New Book Introduces Kids to Animal Science—Through Flatulence
“Does It Fart?: A Kid’s Guide to the Gas Animals Pass,” a new book by Nick Caruso M.S. ’11 and Dani Rabaiotti, helps introduce children to animal ecology and evolution.
Dani Rabaiotti is a Ph.D. candidate at the Zoological Society of London, but she couldn’t answer her brother’s question. Do snakes fart?
She sought expert advice on Twitter, where Nick Caruso M.S. ’11 chimed in with a hashtag that lingered: #doesitfart.
“Clearly, people want to know the answer to the question,” Caruso says.
Caruso and Rabaiotti started a Google spreadsheet listing animals that do and don’t, which turned into The New York Times bestseller “Does It Fart?: A Definitive Field Guide to Animal Flatulence,” released in April 2018 by Hachette. The inevitable companion book, “Does It Fart?: A Kid’s Guide to the Gas Animals Pass,” comes out today.
“We can use this sort of silly subject to approach it as a science communication tool and use it for educational purposes” to teach animal ecology and evolution, says Caruso. It also makes animals more real: “You might watch a nature show and think wildlife is so beautiful and majestic, and there are some things they do that aren’t so beautiful and majestic, like fart.”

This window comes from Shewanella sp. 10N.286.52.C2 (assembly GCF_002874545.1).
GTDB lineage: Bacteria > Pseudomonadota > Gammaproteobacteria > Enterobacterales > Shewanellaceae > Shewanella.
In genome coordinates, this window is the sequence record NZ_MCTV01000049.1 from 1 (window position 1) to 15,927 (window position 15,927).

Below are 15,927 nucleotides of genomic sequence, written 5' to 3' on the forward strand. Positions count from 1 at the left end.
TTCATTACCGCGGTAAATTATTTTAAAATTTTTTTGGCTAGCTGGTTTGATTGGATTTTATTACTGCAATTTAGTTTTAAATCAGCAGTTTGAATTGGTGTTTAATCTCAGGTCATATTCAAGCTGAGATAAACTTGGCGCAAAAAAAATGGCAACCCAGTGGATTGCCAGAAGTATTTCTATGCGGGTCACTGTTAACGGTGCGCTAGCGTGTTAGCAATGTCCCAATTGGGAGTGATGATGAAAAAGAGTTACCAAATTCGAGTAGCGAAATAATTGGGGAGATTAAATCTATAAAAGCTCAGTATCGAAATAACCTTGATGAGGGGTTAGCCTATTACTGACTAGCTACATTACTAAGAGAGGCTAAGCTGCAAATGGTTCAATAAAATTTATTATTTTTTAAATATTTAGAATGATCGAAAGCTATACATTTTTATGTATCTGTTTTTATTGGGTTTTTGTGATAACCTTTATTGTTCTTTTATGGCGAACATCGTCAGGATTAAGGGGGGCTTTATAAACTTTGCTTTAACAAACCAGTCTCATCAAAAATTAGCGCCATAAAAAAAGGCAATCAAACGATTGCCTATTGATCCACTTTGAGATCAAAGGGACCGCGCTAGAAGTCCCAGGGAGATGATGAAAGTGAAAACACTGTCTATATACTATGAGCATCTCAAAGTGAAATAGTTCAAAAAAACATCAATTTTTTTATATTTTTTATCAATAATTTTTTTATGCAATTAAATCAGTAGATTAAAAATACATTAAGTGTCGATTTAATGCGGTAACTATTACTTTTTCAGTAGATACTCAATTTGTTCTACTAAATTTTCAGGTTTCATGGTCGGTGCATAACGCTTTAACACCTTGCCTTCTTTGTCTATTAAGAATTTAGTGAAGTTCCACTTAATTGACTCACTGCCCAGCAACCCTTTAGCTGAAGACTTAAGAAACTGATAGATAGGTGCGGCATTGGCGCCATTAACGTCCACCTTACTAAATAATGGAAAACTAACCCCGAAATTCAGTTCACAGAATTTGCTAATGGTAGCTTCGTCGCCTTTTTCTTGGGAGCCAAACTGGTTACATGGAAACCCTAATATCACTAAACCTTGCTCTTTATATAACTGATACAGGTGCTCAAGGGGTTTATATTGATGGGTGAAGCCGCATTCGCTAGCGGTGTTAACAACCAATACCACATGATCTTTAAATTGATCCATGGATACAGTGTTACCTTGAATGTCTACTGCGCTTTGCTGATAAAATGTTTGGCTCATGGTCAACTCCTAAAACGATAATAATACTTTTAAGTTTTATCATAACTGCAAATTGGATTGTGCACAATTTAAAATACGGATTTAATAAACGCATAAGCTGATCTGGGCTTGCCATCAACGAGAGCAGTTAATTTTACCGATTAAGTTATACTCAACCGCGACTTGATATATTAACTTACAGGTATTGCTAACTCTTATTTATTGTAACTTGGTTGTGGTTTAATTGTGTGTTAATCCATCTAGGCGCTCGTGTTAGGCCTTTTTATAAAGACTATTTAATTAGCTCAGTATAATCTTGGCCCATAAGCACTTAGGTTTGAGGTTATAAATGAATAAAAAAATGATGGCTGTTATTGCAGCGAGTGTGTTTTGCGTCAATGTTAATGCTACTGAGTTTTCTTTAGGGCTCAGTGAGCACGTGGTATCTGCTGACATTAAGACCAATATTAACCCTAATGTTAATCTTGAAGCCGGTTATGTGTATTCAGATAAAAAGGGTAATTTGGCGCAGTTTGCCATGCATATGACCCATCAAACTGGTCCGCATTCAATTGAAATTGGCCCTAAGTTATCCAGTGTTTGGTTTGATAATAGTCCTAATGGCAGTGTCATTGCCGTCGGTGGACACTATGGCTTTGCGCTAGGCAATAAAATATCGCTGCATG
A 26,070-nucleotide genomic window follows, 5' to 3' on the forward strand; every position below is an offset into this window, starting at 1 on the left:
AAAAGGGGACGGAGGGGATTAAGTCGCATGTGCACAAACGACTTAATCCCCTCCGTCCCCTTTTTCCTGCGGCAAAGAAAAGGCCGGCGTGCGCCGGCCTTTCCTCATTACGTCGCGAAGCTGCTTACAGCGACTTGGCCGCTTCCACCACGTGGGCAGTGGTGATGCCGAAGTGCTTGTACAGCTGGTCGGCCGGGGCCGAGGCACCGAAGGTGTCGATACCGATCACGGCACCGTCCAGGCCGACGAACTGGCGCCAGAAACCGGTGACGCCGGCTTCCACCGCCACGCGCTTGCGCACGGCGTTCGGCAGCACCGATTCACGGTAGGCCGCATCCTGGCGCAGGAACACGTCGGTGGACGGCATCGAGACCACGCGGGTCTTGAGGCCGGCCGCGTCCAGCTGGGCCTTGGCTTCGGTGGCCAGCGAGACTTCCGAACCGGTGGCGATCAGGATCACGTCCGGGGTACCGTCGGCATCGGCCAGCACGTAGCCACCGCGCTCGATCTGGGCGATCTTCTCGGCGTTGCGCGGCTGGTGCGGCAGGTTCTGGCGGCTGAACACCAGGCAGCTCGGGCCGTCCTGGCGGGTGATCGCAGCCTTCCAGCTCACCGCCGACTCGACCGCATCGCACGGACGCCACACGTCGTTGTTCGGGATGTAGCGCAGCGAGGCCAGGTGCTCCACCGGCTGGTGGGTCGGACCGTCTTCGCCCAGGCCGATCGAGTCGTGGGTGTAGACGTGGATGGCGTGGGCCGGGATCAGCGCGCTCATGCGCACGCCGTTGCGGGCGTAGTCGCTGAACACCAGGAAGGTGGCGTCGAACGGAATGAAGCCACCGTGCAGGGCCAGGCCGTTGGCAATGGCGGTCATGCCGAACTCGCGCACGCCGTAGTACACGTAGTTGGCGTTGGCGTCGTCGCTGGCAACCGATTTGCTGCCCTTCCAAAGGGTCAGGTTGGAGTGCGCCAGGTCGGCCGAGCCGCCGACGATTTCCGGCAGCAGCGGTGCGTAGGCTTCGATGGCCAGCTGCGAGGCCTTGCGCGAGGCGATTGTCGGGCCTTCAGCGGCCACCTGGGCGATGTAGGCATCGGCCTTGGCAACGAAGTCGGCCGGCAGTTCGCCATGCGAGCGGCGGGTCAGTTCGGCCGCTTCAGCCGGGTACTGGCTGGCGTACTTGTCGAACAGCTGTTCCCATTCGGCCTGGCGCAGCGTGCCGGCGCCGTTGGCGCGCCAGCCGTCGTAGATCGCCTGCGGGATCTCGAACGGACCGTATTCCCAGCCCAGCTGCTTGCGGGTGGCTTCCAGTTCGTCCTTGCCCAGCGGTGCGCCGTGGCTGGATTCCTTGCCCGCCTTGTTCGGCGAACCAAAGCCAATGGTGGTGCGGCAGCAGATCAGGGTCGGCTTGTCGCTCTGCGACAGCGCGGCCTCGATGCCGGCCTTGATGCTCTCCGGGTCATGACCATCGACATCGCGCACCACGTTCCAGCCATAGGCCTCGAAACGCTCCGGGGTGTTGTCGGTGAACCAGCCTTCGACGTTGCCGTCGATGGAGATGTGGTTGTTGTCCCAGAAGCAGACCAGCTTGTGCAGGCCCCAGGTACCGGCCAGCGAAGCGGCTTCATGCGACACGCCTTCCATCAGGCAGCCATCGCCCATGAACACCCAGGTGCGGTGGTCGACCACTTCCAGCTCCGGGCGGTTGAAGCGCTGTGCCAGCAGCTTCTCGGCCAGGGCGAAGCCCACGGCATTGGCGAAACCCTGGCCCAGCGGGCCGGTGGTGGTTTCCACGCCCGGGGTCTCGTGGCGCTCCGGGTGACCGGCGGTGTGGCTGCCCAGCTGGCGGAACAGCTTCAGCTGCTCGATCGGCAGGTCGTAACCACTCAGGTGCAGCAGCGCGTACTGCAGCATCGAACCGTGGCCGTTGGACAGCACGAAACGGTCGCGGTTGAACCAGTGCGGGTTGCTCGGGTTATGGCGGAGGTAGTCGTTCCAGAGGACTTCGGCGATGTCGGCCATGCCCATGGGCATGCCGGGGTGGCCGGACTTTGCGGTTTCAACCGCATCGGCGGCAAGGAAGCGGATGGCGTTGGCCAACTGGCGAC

Caruso, now a postdoc at Virginia Tech whose primary area of interest is amphibians and reptiles, has loved the animal world since he was a frog-catching kid outside St. Louis. He started a master’s degree at Southern Illinois University, but when his adviser, biology Professor Karen Lips, moved to UMD, so did he.
He never thought that flatulence would be his ticket to a book deal. The hashtag, he says, was suggested “kind of in jest, but also sort of seriously.” He and Rabaiotti—who only knew each other vaguely through Twitter and have still never met in person—started their spreadsheet just for the sake of learning. “It seemed to take a life of its own,” he says, and soon, Hachette came calling. Coverage in Vox, The New York Post and People magazine followed.
Reviews suggested that parents wanted to share it with their kids, but that some of the scientific terms used were confusing. The new book is a slimmed-down, easier-to-digest (pun intended) adaptation.
Caruso’s favorite critter in the book? The beaded lacewing, which uses gas to catch its prey, termites. “They lay their eggs near termite nests … so it gets into their nest and goes up to a termite and essentially farts right in its face, because it produces this chemical that paralyzes the termite,” he says. Dinner is served.
Still have an appetite for material from Caruso and Rabaiotti? They’re also behind “True or Poo?: The Definitive Field Guide to Filthy Animal Facts and Falsehoods” and in October will release their next book, “Believe It or Snot: The Definitive Field Guide to Earth’s Slimy Creatures.”
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